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The answer to, “How long do Atlanta homeowners stay put?”  Not as long as in other places! Homeowner tenure in Atlanta has declined.

A recent report from Redfin shows that Atlanta homeowners are bucking a national trend. In most places, the length of time homeowners have been in their homes – called homeowner tenure – has increased over the last decade. In the Atlanta area, it has declined.

Redfin reports that the typical American homeowners had lived 13.2 years in their home in 2021, compared to 10.1 years in 2012. In Atlanta, however, the number fell from 10.3 years in 2012 to 9.8 in 2021.

What’s behind the national numbers? As the average age of homeowners increases, more are choosing to age in place. In some parts of the country, tax laws encourage people to stay in their homes. In California, for example, property tax increases are limited as long as homeowners reside in their current home.

In the last few years, many homeowners have refinanced into historically low mortgage rates – and low payments – they can’t beat in the current market of increasing rates and prices. They have a financial incentive to stay put. Furthermore, if they choose to move and are able, their affordable mortgage combined with rising rents gives them further incentive to keep their home as an investment property rather than selling it.

This reluctance of homeowners to move has created a shortage of homes on the market. Nationally, the number of homes for sale is down about 50% from before the pandemic. The limited supply is a conundrum that both feeds and is fed by homeowners’ lengthy tenure.

On the one hand, there are few options for growing families to trade up into or for older homeowners to downsize into. On the other hand, the more homeowners are hamstringed into staying put, the fewer homes go on the market for prospective buyers. And homebuilders can’t build enough homes fast enough to keep up with demand.

These factors are at play in Atlanta, too, of course. Inventory is tight, more homeowners are choosing to age in place, and people don’t want to lose their favorable interest rates. So what’s different?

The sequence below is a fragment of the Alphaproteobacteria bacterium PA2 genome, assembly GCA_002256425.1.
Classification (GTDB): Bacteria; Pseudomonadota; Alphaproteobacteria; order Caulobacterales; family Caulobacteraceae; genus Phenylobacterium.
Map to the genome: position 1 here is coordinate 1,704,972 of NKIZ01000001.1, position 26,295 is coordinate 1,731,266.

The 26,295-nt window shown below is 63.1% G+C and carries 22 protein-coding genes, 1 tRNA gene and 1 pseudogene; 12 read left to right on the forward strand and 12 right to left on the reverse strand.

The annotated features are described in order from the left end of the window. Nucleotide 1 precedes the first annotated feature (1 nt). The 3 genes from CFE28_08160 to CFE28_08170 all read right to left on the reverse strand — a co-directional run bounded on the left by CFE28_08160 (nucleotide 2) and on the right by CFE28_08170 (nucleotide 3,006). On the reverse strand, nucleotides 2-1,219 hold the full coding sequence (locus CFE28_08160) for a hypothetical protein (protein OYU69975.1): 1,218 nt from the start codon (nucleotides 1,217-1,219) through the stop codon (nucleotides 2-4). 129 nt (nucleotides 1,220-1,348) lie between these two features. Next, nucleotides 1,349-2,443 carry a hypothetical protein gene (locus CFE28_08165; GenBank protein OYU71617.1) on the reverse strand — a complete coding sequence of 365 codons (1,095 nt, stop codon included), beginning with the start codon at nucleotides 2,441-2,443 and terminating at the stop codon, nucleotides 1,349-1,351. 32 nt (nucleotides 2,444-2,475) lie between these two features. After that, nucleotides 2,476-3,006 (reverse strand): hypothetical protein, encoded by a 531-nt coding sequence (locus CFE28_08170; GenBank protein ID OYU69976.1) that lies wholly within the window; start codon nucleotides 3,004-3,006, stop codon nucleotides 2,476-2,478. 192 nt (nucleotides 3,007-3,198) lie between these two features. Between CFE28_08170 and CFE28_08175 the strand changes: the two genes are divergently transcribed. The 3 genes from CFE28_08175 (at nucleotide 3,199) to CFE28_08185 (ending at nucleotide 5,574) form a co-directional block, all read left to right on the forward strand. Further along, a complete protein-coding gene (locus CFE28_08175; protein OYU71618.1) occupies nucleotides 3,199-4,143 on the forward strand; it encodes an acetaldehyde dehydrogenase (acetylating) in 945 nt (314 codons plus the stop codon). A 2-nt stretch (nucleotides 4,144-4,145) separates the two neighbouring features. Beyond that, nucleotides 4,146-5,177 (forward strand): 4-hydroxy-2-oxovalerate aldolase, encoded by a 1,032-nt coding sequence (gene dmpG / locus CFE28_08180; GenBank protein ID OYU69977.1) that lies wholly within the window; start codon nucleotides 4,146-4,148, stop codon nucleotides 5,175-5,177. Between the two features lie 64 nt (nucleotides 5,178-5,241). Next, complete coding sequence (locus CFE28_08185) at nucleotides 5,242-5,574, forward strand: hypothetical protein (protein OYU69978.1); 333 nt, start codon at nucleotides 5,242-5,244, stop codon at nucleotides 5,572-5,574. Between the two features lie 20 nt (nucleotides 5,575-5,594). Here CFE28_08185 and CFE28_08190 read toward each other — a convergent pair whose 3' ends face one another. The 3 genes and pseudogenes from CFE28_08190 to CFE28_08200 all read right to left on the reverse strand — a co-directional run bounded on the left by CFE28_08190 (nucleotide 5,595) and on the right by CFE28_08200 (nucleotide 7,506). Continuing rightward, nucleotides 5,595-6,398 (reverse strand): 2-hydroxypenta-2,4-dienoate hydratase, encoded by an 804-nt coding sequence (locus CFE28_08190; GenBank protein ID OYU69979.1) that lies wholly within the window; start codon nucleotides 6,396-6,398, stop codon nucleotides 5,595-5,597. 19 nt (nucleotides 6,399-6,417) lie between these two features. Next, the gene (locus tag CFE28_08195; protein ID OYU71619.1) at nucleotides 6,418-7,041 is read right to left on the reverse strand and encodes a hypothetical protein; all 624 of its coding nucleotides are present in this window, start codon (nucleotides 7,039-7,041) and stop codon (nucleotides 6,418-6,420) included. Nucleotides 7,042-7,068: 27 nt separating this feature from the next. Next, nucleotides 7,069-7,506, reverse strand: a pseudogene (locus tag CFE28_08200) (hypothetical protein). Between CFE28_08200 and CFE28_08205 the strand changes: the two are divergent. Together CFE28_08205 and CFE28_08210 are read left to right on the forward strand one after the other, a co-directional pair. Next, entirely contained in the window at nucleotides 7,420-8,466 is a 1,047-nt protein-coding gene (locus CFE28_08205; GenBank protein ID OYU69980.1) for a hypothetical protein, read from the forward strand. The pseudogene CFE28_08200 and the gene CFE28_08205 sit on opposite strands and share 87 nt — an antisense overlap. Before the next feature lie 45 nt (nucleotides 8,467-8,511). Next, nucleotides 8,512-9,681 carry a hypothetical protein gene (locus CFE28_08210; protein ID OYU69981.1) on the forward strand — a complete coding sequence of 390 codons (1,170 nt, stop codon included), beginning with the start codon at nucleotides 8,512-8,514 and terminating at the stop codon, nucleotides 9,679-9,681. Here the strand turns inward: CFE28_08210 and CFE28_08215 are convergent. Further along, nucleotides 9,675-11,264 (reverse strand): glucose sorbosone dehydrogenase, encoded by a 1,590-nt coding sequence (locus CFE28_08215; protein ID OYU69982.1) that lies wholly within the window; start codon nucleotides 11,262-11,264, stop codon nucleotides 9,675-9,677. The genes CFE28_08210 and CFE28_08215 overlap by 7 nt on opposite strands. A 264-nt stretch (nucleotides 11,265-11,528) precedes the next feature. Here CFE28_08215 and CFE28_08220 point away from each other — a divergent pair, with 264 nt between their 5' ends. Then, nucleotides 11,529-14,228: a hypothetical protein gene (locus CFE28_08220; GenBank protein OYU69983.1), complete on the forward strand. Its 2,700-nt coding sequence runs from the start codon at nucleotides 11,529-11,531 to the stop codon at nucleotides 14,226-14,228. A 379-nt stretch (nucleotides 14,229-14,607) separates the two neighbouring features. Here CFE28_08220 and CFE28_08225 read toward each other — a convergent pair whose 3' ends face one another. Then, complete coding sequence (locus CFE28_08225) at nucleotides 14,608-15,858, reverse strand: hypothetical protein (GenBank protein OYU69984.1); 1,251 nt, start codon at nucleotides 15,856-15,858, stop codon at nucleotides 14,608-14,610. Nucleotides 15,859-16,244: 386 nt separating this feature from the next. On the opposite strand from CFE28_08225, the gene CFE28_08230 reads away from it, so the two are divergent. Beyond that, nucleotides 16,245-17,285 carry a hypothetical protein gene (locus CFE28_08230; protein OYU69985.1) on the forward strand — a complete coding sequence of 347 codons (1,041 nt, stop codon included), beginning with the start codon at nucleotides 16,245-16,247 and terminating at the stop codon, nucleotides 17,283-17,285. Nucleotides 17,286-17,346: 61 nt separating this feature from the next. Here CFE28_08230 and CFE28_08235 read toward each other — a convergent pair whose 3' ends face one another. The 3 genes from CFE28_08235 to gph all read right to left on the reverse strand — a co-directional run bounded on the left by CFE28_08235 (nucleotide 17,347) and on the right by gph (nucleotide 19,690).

Atlanta has long been a migration destination – many homebuyers move in from other metros. And homebuilding is very strong in Atlanta, so the area has added housing to support much of the influx. This is especially true since the beginning of the pandemic, when remote work has enabled people to move into more affordable locations with more space.

In a Redfin analysis of its users, Atlanta was the 10th most popular metro for relocating homebuyers in January 2022. The metro area experienced a net inflow of 3,925 during that time. About one-fifth of metro Atlanta searches by Redfin users came from outside the area. The top place of origin for both out-of-area searches and moves was New York, NY. These numbers were actually down from earlier in the pandemic. January 2021 saw a net inflow of 5,519 Redfin users and just over a quarter of searches from outside the metro area.

What’s the future for homeowner tenure? Because of conflicting factors, it could go either way. On the one hand, people are still making moves as the Great Resignation endures and workplaces shift amid re-openings, moves and hybrid work. On the other hand, rising rates and home prices – the result of inflation, supply chain disruptions and overall economic conditions – may encourage homeowners to wait it out a little longer.

But one thing is for certain – Atlanta real estate remains in high demand for natives and newcomers alike. It appears that as long as we keep building, they will come.

For more local real estate economy stories, click here.

Photo of home courtesy Peachtree Residential.

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